Worship is War

rthymns-of-graceThe “worship wars” are never behind us. They are always with us. Just because your church has settled upon what style of music it is going to use come Sunday does not mean that worship has ceased to be a war for you or your church.

A few weeks ago I finished Rhythms of Grace, a book by Mike Cosper. It is an excellent book that would benefit every pastor (especially those who are primarily responsible for the worship order on Sundays). It speaks to the power of the worship service shaped by the biblical story of the gospel. Here is what he has to say about the “worship wars” in particular.

Whoever dubbed the debate over musical style a “worship war” failed to realize that worship is always a war. The declaration that there is one god, that his name is Jesus, and that he has died, has risen, and will come again is an all-out assault on the saviors extended at every level of culture around us. We’re taught to find a sense of hope in a political party, trusting in our duly elected saviors to make the world right once and for all. We’re taught to find our identity in our friend counts on Twitter and Facebook. We’re taught that a victory at work or good news from a doctor or a bathroom scale will satisfy us. We look longingly into the eyes of other human beings and believe that they can affirm us enough and love us well enough to end our sense of loneliness.

We believe these things because we’ve been taught them again and again. Like the ascending pilgrims of Psalm 121, we’re surround[ed] by clamorous mountains advertising happiness, sex, and power, all available for consumption. Our entertainment in television, film, and literature paints the good life this way, and it grips our heartstrings, calling us away to worship at the feet of these idols.

Worship isn’t merely a yes to the God who saves, but also a resounding and furious no to the lies that echo in the mountains around us. The church gathers like exiles and pilgrims, collected out of a world that isn’t our home, and looks hopefully toward a future. Our songs and prayers are a foretaste of that future, and even as we practice them, they shape us for our future home. (pg. 103-104)

Just before this Cosper quotes Jean-Jaques von Allmen:

Christian worship is the strongest denial that can be hurled in the face of the world’s claim to provide men with an effective and sufficient justification for their life. There is no more emphatic protest against the pride and the despair of the world than that implied in Church worship.

These are powerful words. Gathering for church with the body of Christ is a private protest against sin, satan, and all the false hopes and dreams this world offers and which vie for our affection. It is a public rebellion against the false gods of our culture that tempt us to believe satisfaction, joy, and deliverance can be found in anything other than God through Christ. Worship is war.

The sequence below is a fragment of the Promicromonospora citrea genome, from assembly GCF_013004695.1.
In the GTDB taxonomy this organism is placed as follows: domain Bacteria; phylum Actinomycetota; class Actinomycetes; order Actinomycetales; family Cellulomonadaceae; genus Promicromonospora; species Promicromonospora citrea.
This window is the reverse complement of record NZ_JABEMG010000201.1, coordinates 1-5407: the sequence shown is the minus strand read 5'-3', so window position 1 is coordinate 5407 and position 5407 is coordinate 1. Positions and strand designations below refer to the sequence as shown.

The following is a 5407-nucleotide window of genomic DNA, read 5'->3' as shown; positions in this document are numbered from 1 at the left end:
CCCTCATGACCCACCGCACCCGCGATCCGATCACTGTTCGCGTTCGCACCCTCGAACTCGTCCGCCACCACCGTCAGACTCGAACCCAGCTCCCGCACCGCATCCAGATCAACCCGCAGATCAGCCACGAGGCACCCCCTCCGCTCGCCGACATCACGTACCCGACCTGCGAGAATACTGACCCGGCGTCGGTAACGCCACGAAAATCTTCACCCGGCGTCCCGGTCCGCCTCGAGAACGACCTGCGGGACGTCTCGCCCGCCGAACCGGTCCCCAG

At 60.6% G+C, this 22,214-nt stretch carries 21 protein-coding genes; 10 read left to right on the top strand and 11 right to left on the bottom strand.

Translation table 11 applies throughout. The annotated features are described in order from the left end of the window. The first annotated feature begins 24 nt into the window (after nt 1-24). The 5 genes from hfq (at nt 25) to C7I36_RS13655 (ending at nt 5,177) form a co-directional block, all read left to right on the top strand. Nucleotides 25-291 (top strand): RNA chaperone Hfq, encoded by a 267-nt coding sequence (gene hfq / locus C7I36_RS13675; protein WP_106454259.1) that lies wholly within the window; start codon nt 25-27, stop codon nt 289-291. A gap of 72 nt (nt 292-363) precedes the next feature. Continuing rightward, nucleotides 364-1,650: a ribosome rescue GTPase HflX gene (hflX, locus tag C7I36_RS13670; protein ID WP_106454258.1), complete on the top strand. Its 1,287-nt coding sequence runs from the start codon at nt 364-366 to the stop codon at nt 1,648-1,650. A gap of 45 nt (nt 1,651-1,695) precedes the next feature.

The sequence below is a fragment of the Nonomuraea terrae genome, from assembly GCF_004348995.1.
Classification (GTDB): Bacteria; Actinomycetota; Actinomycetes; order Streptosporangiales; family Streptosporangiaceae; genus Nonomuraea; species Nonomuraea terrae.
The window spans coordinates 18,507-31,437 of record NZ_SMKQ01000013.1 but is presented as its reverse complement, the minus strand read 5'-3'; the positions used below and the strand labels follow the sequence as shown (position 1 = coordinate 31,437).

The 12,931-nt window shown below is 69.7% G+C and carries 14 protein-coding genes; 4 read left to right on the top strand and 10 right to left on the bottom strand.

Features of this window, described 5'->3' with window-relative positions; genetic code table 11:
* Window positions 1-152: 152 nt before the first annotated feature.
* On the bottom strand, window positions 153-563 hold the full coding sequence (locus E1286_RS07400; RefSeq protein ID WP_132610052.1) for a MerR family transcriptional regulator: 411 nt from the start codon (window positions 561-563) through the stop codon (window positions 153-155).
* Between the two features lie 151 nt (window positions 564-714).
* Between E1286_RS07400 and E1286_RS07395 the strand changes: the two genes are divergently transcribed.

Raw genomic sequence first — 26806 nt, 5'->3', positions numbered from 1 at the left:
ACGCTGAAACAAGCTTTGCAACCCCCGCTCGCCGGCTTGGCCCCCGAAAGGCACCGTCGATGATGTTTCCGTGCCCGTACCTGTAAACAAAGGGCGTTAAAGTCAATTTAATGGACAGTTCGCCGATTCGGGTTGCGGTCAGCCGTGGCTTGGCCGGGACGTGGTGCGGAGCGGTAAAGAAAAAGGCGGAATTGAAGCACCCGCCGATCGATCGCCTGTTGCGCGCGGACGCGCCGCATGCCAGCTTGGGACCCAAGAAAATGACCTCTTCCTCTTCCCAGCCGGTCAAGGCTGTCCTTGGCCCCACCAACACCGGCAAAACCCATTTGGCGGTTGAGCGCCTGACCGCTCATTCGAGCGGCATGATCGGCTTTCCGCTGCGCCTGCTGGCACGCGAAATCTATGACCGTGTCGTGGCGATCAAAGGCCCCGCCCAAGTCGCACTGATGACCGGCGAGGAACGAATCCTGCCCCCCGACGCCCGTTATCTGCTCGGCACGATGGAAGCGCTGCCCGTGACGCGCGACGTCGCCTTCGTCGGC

The following are my favorite books on worship. What are yours and why?

  1. Worship by the Book ed. by D. A. Carson
  2. Recalling the Hope of Glory: Biblical Worship from the Garden to the New Creation by Allen P. Ross
  3. Give Praise to God: A Vision for Reforming Worship ed. by Ryken, Thomas, & Duncan
  4. Christ-Centered Worship: Letting the Gospel Shape Our Practice by Bryan Chapell
  5. Rhythms of Grace: How the Church’s Worship Tells the Story of the Gospel by Mike Cosper
  6. Worship Matters: Leading others to Encounter the Greatness of God by Bob Kauflin

Let the Text Shape The Message

Expository preaching begins in the preacher’s determination to present and explain the text of the Bible to his congregation. This simple starting point is a major issue of division in contemporary homiletics for, from Harry Emerson Fosdick onward, many preachers assume that they must begin with a human problem or question and then work backward to the biblical text. Expository preaching begins with the text and works from the text and its revealed truth to the application of that truth to the lives of believers. If this determination and commitment are not clear at the outset, something other than expository preaching will result.

The preacher comes to the text and to the preaching event with many concerns and priorities in mind. Many of their concerns are undeniably legitimate and important in their own right. Nevertheless, if genuine exposition of the word of God is to take place, those other concerns must be subordinate to the central and irreducible task of explaining and presenting the biblical text.

…Expository preaching is inescapably bound to the serious work of exegesis. If the preacher is to explain the text, he must first study the text and devote the necessary hours of study and research necessary to understand the text. The pastor faces an immediate issue of priority when this is acknowledged. He must invest the largest portion of his energy and intellectual engagement (not to mention his time) to this task of accurately handling the word of truth” (2 Tim. 2:15). There are no shortcuts to genuine exposition. The preacher must stand ready to present and proclaim the message of the Bible and bring the congregation into a direct confrontation with the biblical text. the expositor is not an explorer who returns to tell the tales of the journey, but a guide who leads the people into the text and teaches the arts of Bible study and interpretation even as he demonstrates the same.

Taken from Give praise to God: A Vision for Reforming Worship (pg. 112-113) edited by Philip Graham Ryken, Derek  Thomas, J. Ligon Duncan III. Andrew Franseen gave me this book as a Christmas present years ago when he was still getting to know me (along with another ministry shaping book). That act of giving has stuck with me for many years. Thank you Andrew once again!

And another (shorter) quote from the much newer book Invitation to Biblical Interpretation: Exploring the Hermeneutical Triad of History, Literature, and Theology. I add this quote simply because it talks about the value of God’s word and the price that must be paid to preach and hear it. 

As seekers of truth and as lovers of God and others, then, we set out to discover revealed truth and to acquire biblical wisdom as one sets out to mine gold and precious stones. Our conviction that God’s Word is the most precious commodity there is fuels a desire to extract even the last ounce of meaning from the biblical text no matter how much effort or learning it takes to recover it. In our quest for revealed divine truth, we will be prepared to pay whatever price it takes to hear God speak to us in and through his Word and to proclaim his life-giving message authentically and accurately to others. (p. 59)